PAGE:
I'm not sure I can even discuss Daoism by itself briefly, even though I know almost nothing about it (and, I might add, I may know some things that ain't so).
I guess the too-long-didn't-read version of Daoism would be that in pure Daoism, people follow the Chinese philosopher Laozi and his work, the Daodejing. Laozi and the original Daoists sought to become detached from the tumults and troubles of the world and to live a life in harmony with nature. But I think that most modern Taiwanese seem to associate Daoism with traditional Chinese religious practices, an association that I imagine that some of the original Daoists would have found appalling. Traditional Chinese religion seems to me to be a colorful, noisy, exciting thing, whereas the original Daoism seems like a quiet, withdrawn sort of thing.
Daoism and taoism are two spellings of the same set of beliefs. The reason that it is spelled two different ways is that in the old days, when Chinese words were written in the Roman alphabet, a system called Wade-Giles was used. In that system, the sound similar to our t was written as t when it was breathless, and as t' when it was accompanied by the breath. But over the past half-century or thereabouts, a writing system called Hanyu Pinyin, or just pinyin, has come to be a very popular system for representing Chinese sounds in the Roman alphabet, and by that system, the t-resembling sound is represented by d.
What little I might know about Daoism comes from an old (1969), free book (that I never finished) written by a scholar named Wolfram Eberhard, and entitled A History of China. You can read what Dr. Eberhard says about Daoism on pages 45-50 of his book, which you can find here: http://www.gutenberg.org/ebooks/17695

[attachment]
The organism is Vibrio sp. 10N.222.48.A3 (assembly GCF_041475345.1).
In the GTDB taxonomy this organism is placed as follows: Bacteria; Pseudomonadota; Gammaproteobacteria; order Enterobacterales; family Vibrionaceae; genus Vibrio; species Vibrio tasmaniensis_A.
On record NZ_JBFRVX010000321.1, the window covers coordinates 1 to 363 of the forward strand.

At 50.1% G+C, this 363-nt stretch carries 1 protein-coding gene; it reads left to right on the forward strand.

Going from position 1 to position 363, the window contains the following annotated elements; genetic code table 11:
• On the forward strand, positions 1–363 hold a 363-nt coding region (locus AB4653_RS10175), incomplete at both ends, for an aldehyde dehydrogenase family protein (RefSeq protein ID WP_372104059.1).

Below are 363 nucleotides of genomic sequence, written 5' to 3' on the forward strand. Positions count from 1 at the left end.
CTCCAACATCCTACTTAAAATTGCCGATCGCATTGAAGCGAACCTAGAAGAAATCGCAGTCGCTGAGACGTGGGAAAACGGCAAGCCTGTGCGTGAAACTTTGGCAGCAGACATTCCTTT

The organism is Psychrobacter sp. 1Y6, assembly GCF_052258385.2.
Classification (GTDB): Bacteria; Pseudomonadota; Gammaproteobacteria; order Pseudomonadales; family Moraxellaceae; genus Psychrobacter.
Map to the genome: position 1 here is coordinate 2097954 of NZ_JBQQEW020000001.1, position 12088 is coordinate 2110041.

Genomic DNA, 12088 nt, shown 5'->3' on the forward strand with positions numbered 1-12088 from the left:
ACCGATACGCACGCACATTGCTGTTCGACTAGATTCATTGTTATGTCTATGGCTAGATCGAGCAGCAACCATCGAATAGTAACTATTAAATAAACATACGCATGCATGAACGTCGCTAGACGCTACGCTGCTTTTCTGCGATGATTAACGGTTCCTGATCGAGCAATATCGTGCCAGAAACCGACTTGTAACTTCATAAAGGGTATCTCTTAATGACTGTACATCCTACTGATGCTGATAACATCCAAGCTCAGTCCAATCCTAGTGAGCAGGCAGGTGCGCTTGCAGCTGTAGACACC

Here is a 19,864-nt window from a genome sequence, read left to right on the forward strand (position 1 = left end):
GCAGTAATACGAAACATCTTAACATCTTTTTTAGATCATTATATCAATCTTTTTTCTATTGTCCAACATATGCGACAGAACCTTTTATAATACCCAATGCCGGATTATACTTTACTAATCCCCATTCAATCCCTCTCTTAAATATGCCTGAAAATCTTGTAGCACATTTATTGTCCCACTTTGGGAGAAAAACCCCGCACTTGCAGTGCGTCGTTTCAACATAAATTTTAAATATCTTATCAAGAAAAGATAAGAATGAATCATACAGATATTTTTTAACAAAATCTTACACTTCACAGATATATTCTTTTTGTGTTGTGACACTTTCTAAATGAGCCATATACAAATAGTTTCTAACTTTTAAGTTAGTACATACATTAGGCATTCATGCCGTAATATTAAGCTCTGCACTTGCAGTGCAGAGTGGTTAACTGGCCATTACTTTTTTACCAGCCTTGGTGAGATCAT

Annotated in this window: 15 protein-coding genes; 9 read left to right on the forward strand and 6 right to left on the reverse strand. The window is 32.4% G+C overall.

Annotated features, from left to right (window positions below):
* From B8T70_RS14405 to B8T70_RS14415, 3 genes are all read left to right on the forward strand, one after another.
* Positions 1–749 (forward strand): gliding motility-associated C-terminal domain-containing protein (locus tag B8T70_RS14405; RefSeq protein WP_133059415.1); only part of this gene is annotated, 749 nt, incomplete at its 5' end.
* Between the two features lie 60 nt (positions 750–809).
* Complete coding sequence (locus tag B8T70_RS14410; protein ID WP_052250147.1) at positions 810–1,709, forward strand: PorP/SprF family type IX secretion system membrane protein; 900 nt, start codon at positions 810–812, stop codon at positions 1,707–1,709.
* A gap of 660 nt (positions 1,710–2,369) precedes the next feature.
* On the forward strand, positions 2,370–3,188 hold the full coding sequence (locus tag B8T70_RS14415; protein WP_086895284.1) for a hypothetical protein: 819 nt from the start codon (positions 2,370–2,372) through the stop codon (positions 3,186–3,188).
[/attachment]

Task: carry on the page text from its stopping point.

There's also stuff about Daoism in Wikipedia:
Here's some stuff in Wikipedia on Wade-Giles and Hanyu Pinyin:
I guess the too-long-didn't-read version of Buddhism would be that Buddhism was founded by a man named Siddhartha, who I guess you could say was an Indian (even though many pilgrims visit a place in Nepal as Siddhartha's birthplace), and who reportedly lived in the sixth and fifth centuries BCE. Siddhartha seems to have become very unhappy because of all the suffering and futility in the world, and seems to have abandoned his position and wealth to pursue a new approach to life. Accounts of his life (again, about which I know almost nothing) seem to say that he attained some kind of transcendent state through meditation. At some point, he developed a belief system that involved, to put it in extremely simple terms, diminishing one's worldly desires, and he began teaching these beliefs to others. Siddhartha became known as Gautama Buddha, or just Buddha. In Chinese I think the easiest version of his name is Fó, or Fótuó.
According to Dr. Eberhard (on pages 124-125 of his book), initially traders from Turkestan and India made it possible for Buddhist monks to establish themselves in China.
I think that among a lot of Taiwanese, Buddhism and Daoism tend to get kind of get identified together, at least to some degree.
Here's some stuff on Buddhism in Wikipedia:
I hope this helps.